Houthi rebels find nine men guilty of spying in Yemen were they were shot dead in a brutal public execution in which they were dragged into a square, forced to lie on their fronts and shot in the back.
They were convicted in a 'sham trial' for their alleged involvement in the killing of a senior Houthi official in an airstrike by the Saudi-led coalition more than three years ago.
Hundreds of people, mostly Houthis and their supporters, attended Saturday's execution in Tahrir Square in the rebel-held capital of Sanaa.
Nine 'spies' dragged to public square and shot dead in public execution carried out by Houthi rebels https://t.co/7cvPM3oAZ4— Daily Mail Online (@MailOnline) September 21, 2021
The killings, carried out by the Iran-aligned Houthi movement, have sparked international outrage with the EU branding them 'cruel and inhumane'.
The nine were among more than 60 people the Houthis accused of involvement in the targeted killing of Saleh al-Samad in April 2018.
They were charged with spying for the Saudi-led coalition, which has been waging war against the rebels for years in an effort to bring back Yemen's internationally recognised government to power.
Al-Samad, who held the post of president in the administration which runs most of northern Yemen, was killed by a coalition air strike in the port city of Hodeidah on Yemen's west coast.
A Houthi court found the nine men, including one who was a minor when he was arrested, guilty of spying and sharing sensitive information.
Pictures and videos of the executions have been widely shared on social media, which showed military officers shooting the nine men in the back in Sanaa's central public square.
The nine were arrested months after al-Samad's killing and were held for months in undisclosed places where they suffered inhumane treatment, according to Abdel-Majeed Sabra, a Yemeni lawyer representing one of the people executed.
In a statement condemning the executions, an EU spokesperson said there had also been reports of irregularities in the judicial process and allegations of mistreatment.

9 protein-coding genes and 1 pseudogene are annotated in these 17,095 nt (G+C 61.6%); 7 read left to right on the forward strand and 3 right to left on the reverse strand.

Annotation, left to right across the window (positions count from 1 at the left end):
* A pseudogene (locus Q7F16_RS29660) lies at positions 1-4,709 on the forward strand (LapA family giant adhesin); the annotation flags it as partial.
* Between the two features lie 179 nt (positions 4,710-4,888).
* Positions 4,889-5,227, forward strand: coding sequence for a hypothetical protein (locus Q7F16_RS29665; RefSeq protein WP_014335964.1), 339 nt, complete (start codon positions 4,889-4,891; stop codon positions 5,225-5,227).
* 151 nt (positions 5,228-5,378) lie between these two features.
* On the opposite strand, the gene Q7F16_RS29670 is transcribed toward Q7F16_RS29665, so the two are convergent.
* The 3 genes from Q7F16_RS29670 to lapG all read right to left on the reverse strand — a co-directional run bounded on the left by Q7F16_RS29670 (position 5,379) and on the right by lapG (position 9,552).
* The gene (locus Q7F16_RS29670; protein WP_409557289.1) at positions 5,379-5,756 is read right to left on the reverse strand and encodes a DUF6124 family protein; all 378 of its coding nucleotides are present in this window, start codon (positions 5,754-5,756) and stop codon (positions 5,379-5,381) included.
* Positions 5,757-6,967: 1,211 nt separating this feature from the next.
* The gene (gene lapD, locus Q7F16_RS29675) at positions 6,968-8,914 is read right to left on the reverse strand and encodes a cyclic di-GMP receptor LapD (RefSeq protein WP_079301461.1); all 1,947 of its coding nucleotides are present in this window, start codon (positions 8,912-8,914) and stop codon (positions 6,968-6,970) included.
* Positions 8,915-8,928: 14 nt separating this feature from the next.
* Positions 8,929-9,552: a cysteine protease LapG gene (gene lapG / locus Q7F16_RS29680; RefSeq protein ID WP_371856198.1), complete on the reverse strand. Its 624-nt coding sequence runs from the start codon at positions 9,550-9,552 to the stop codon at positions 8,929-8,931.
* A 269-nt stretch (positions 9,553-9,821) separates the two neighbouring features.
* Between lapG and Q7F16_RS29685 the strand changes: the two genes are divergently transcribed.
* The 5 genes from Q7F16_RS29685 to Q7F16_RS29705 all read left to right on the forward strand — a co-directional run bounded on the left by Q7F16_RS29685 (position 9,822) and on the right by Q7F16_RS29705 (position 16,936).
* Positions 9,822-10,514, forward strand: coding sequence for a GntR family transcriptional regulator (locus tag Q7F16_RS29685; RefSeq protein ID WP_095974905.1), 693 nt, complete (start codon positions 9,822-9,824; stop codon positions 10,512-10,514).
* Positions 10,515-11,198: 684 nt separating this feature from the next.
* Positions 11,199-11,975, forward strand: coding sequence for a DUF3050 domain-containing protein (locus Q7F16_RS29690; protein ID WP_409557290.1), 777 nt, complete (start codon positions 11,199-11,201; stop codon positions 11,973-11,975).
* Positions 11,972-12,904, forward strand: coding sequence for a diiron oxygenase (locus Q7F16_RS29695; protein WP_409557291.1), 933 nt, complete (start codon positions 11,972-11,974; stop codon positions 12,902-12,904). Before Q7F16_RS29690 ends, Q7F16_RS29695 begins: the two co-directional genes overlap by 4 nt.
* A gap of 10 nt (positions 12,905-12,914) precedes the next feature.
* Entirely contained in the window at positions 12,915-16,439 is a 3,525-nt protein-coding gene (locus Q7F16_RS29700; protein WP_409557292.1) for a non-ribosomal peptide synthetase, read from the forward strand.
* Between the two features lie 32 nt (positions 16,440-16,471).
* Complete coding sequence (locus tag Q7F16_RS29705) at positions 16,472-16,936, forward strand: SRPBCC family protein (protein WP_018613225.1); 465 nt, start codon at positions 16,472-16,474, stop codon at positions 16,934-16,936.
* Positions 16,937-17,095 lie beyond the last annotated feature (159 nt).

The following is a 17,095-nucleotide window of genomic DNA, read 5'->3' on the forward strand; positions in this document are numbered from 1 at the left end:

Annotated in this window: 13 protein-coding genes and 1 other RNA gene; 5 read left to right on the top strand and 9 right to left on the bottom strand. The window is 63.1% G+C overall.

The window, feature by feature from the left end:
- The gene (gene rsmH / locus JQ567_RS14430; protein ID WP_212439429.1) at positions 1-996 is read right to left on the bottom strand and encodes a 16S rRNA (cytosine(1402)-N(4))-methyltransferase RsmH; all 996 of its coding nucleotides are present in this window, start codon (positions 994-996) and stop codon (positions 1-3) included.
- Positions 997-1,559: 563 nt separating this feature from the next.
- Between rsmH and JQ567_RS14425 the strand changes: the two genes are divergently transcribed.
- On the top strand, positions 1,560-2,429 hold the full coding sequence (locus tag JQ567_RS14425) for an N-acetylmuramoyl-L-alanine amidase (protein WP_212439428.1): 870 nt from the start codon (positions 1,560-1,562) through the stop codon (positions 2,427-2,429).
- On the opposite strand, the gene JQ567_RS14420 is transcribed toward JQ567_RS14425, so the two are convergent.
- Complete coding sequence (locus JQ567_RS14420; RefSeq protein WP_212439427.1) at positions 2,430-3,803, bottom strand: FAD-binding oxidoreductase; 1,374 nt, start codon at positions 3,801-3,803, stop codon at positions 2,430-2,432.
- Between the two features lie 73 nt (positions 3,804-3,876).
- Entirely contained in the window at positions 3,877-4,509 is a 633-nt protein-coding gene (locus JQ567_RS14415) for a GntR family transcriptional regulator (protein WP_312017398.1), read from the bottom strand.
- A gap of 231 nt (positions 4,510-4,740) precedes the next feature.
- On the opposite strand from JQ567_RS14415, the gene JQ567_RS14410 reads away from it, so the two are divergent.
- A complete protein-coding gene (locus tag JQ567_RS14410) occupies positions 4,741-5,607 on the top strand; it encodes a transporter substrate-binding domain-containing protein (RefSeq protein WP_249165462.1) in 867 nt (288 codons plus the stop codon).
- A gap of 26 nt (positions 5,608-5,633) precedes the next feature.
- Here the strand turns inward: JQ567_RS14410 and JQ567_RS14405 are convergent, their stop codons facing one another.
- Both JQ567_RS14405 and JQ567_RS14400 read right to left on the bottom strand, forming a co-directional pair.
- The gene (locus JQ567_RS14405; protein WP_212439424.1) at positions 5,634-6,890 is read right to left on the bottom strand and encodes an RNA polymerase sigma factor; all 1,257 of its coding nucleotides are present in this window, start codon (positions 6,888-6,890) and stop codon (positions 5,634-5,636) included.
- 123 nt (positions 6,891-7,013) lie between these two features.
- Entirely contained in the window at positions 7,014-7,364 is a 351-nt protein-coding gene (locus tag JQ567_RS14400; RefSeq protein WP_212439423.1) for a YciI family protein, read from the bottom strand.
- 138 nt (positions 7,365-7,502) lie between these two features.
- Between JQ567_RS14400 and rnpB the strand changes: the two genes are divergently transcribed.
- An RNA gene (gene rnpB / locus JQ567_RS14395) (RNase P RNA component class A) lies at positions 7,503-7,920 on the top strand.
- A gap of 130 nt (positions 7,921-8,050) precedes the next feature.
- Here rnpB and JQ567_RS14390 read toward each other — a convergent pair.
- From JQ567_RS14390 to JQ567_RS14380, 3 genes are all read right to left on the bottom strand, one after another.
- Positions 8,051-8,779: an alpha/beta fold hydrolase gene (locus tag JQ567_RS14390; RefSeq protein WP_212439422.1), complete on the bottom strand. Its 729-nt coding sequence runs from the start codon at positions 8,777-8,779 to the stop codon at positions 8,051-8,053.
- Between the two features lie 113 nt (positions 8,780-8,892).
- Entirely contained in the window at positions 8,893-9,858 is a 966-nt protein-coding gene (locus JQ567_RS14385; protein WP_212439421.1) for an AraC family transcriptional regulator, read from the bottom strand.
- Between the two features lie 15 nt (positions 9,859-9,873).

'The European Union strongly opposes the death penalty at all times and in all circumstances. It is a cruel and inhumane punishment...,' said the statement.
Earlier, UN Secretary-General Antonio Guterres issued a similar statement in which he also called for a moratorium on use of the death penalty in Yemen and for a peaceful negotiated settlement of the conflict there.
The US embassy in Yemen condemned what it called 'a sham trial following years of torture and abuse' by the Houthis.
Britain said the executions demonstrated 'indifference to human dignity & blatant disregard for fair trial & due process'.
The Houthis' foreign ministry dismissed the criticism as 'interference in domestic affairs' and accused the United Nations and the West of turning a blind eye to the 'coalition's crimes'.
Samad was the most senior official to be killed by the coalition in the years-long war in which the Houthis are fighting forces loyal to the internationally-recognised government based in the southern port city of Aden.
Yemen has been embroiled in a civil war since 2014, when the Houthis swept across much of the north and seized Sanaa, forcing the internationally recognised government into exile.
The Saudi-led coalition entered the war the following year on the side of the government.
The stalemated conflict has killed more than 130,000 people and spawned the world's worst humanitarian crisis.
This article has been adapted from its original source.
© Associated Newspapers Ltd.